At the risk of offending colleagues I deeply respect and admire, I do have one thought for the day:
A four-wheel drive Lincoln Navigator is probably the ultimate American rugged-individualist, anti-environmentalist status symbol. Driving one for the typical 15,000 miles per year will cost you about $3,372 in fuel costs — about 1,000 gallons of gasoline at the assumed pump price of $3.37 a gallon. Converting gallons to CO2 yields about 8.9 tons of carbon dioxide equivalent to drive a Lincoln Navigator for a year. For comparison, the average annual global per-capita carbon footprint is about 4 tons.
A round trip ticket from New York to Durban, South Africa will result in the emission of 8 tons of CO2 equivalents (including the radiative forcing effects of air travel). That’s right — flying from New York to Durban for the COP17 Climate negotiations is the global warming equivalent of driving a Lincoln Navigator for an entire year. Yet the environmental law community brags about the number of students and other delegates we send to the climate conferences. A ticket to Durban, or to Rio in 2012, is the ultimate environmentalist status symbol.
This is not meant to denigrate the real contributions of colleagues who I deeply respect and admire who are in Durban right now making a real difference (I hesitate to post this right over Dick Ottinger’s report from Durban). But we in the environmental community will eventually have come to grips with the fact that international meetings to talk about sustainability . . . are not really sustainable. Each participant ought to ask themself the question: is my participation going to lead to the equivalent of one Lincoln Navigator being taken off the road for the next year?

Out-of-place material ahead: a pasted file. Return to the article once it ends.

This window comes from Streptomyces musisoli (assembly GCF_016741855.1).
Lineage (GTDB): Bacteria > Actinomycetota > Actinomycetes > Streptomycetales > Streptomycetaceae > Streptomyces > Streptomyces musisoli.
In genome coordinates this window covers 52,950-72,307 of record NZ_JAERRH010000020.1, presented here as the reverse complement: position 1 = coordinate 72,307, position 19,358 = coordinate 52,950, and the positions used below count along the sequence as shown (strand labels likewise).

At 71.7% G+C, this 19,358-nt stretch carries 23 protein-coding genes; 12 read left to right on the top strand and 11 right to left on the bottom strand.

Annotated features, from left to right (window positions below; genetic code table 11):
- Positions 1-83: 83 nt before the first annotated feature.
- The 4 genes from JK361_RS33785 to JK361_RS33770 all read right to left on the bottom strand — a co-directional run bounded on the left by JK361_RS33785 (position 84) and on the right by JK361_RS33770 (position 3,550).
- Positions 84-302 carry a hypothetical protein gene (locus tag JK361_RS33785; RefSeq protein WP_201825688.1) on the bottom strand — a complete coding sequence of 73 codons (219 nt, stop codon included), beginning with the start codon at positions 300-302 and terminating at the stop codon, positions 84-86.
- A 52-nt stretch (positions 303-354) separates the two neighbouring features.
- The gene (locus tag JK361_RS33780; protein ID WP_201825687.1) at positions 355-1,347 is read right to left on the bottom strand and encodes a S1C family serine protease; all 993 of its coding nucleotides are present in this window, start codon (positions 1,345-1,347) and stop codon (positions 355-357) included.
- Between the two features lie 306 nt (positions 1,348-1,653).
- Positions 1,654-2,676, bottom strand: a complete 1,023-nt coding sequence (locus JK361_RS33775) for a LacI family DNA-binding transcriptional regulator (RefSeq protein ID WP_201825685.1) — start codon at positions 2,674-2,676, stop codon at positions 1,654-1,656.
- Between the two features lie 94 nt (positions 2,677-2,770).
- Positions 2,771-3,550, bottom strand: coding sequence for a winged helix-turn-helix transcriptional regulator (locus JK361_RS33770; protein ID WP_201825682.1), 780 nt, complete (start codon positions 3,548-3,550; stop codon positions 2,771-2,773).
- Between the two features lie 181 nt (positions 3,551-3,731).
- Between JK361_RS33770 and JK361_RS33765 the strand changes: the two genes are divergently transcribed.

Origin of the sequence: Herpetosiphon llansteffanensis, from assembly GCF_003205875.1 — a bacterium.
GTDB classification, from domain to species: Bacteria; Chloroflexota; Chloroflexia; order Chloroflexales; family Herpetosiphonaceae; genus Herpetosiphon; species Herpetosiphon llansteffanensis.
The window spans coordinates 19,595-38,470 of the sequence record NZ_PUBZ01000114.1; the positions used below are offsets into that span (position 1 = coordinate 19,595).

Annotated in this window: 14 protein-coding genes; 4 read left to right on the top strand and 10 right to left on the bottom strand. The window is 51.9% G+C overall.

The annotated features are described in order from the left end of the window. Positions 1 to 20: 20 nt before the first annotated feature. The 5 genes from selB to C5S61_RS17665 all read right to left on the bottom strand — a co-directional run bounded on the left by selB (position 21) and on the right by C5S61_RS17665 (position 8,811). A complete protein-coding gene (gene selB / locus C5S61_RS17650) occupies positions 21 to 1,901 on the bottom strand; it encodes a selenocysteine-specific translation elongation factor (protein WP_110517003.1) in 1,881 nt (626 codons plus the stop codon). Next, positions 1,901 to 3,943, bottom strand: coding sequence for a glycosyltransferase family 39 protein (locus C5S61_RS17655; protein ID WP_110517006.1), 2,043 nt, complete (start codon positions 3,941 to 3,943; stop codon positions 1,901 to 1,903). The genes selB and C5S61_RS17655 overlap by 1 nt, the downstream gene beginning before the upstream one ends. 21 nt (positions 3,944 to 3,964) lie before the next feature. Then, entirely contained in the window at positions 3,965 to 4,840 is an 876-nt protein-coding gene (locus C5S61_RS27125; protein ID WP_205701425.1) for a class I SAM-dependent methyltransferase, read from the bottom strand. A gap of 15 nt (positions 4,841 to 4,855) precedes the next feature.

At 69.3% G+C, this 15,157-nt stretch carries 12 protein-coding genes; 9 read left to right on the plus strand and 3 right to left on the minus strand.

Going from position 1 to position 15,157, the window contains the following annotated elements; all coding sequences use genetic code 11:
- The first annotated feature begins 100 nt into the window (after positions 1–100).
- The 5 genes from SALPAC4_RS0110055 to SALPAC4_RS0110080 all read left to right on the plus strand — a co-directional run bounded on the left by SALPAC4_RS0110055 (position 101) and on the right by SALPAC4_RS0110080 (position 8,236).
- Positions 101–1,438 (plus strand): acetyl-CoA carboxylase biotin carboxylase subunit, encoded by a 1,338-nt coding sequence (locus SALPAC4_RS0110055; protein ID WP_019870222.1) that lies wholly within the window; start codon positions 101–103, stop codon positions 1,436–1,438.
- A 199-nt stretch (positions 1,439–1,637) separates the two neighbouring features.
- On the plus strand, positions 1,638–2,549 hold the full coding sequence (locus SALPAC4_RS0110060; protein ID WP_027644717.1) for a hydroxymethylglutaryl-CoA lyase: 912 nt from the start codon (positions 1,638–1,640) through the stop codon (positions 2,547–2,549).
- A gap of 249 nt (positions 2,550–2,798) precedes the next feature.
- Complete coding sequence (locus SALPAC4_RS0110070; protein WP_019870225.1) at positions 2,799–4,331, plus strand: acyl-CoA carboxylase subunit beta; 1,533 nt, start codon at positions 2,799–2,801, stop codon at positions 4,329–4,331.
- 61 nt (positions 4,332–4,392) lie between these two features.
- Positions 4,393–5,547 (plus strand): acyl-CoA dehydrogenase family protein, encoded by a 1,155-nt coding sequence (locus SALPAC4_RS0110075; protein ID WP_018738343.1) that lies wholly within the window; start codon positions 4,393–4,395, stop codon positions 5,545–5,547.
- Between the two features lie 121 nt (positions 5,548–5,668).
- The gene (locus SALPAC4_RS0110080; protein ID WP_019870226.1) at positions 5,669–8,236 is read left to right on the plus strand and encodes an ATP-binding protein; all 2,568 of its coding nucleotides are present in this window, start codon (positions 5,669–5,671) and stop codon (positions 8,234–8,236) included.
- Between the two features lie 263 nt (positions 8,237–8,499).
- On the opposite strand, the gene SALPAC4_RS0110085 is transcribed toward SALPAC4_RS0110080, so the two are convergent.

And don’t count on sustainable bio-fuels saving air travel in the future: as a recent Nature Climate Change paper points out, more than half of the global warming effect of air travel comes from the warming effects of upper atmosphere jet contrails. This warming effect occurs no matter what fuel is burned, even carbon-free hydrogen.